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Military Intervention Necessary to Stop Darfur Crisis

November 17, 2006 at 4:40 PM EDT

MARGARET WARNER: Yesterday, U.N. and African diplomats announced that Sudan had agreed in principle to a new plan to stop the killing in Darfur. The 3-year-old conflict in the western part of Sudan has claimed hundreds of thousands of lives.

The new plan calls for sending a combined African Union and U.N. force of 17,000, plus 3,000 police, to Darfur. But diplomats said Sudan hadn’t yet agreed to the size of the force nor to the command structure.

With us is former Clinton Assistant Secretary of State for Africa Susan Rice. She’s now a senior fellow at the Brookings Institution.

And welcome.

SUSAN RICE, Brookings Institution: Thank you.

MARGARET WARNER: So this agreement announced yesterday, is this the breakthrough that the world’s been waiting for?

SUSAN RICE: I’m afraid not. Even if the Sudanese government agrees to it — and it’s far from sure that it will — I think this amounts to a colossal sell-out, and let me explain why.

We began with the notion of a U.N. force, 22,000 strong, with a robust mandate from the United Nations Security Council, to protect civilians and stop the genocide. What we have, if this agreement goes through, is very, very unclear.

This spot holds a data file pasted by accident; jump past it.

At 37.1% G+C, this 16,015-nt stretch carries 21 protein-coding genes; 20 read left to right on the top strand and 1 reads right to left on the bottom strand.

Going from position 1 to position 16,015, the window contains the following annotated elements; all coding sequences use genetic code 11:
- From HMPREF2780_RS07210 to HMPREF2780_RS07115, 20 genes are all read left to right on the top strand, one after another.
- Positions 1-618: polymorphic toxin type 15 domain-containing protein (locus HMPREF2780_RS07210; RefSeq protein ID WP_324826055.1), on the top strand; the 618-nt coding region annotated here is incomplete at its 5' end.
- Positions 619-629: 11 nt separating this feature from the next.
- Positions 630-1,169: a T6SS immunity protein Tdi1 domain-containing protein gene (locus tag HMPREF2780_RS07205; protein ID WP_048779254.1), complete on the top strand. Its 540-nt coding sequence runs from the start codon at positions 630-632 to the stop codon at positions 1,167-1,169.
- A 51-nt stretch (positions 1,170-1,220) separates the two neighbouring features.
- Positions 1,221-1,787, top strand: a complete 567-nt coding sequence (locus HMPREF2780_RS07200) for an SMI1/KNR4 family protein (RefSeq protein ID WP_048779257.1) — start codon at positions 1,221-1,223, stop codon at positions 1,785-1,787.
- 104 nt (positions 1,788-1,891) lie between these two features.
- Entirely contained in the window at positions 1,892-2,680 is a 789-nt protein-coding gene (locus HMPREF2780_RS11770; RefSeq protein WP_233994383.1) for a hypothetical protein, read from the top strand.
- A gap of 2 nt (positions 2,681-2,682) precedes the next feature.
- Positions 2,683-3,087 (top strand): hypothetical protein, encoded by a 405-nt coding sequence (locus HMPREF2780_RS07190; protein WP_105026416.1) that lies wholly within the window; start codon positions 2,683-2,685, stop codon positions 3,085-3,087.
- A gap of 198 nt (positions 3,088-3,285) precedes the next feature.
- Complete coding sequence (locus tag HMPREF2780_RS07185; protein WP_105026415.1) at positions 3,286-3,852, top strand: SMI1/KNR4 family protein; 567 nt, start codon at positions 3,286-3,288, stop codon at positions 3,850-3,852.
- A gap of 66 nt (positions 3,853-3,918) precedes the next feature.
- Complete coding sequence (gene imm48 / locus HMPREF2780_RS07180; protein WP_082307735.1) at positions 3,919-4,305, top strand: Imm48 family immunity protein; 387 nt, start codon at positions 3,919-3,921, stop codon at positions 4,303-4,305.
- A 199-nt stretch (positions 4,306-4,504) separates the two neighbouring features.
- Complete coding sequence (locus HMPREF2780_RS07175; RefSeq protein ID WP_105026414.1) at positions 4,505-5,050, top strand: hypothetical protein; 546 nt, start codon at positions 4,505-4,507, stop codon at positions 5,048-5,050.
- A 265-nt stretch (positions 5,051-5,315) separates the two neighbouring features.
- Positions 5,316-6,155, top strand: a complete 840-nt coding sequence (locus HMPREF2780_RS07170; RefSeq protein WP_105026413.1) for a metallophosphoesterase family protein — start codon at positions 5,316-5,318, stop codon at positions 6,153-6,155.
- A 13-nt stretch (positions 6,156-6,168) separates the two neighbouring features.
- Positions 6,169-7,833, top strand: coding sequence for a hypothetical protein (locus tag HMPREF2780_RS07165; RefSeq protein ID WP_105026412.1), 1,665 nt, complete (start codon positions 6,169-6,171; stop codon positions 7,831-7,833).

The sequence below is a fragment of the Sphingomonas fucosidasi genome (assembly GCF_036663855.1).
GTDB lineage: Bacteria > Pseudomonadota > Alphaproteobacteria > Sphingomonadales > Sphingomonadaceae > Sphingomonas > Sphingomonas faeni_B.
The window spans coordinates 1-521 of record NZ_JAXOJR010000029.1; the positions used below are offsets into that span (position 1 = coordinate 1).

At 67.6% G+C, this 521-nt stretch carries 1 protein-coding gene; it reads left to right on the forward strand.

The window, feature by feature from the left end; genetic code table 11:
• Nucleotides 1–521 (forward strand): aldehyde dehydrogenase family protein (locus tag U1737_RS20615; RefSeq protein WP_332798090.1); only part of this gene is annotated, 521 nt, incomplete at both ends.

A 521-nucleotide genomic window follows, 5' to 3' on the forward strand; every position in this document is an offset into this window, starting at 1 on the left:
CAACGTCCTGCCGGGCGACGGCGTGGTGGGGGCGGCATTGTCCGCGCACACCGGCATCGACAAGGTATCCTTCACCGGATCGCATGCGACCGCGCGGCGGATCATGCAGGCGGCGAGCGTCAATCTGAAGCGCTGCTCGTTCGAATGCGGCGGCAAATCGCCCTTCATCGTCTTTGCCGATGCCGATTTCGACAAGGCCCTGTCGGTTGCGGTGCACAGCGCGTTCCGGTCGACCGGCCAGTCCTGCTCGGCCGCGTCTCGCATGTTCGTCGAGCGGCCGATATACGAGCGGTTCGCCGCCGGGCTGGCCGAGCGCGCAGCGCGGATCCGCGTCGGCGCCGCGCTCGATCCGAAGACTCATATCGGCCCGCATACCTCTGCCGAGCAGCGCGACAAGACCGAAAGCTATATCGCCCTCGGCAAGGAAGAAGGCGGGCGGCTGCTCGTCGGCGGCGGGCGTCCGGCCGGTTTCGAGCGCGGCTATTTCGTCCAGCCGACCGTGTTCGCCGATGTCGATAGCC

First of all, it’s a smaller force. Secondly, it’s to be comprised predominantly of African forces, but we know there aren’t African forces to fulfill the mandate. The reason why the African Union in the first place asked for a U.N. force is because it was unable to beef up its strength even to its authorized level.

So there’s 7,000 African Union forces. They’ve had a mandate for over a year to get to 12,000. They can’t do it, because the troops aren’t available. So we’ve created, in effect, a vacuum, unless, of course, the African troops are meant to come from Libya and Egypt, which is quite possible. They are Khartoum’s best friends in Africa, and their objectivity and their commitment to saving civilians that Khartoum has been killing is questionable, indeed.

So we have a fig leaf here that won’t solve the problem that the president and the international community and the United Nations have said we’re committed to solving, which is providing meaningful protection to civilians on the ground in Darfur. I’m afraid it’s a very grim development.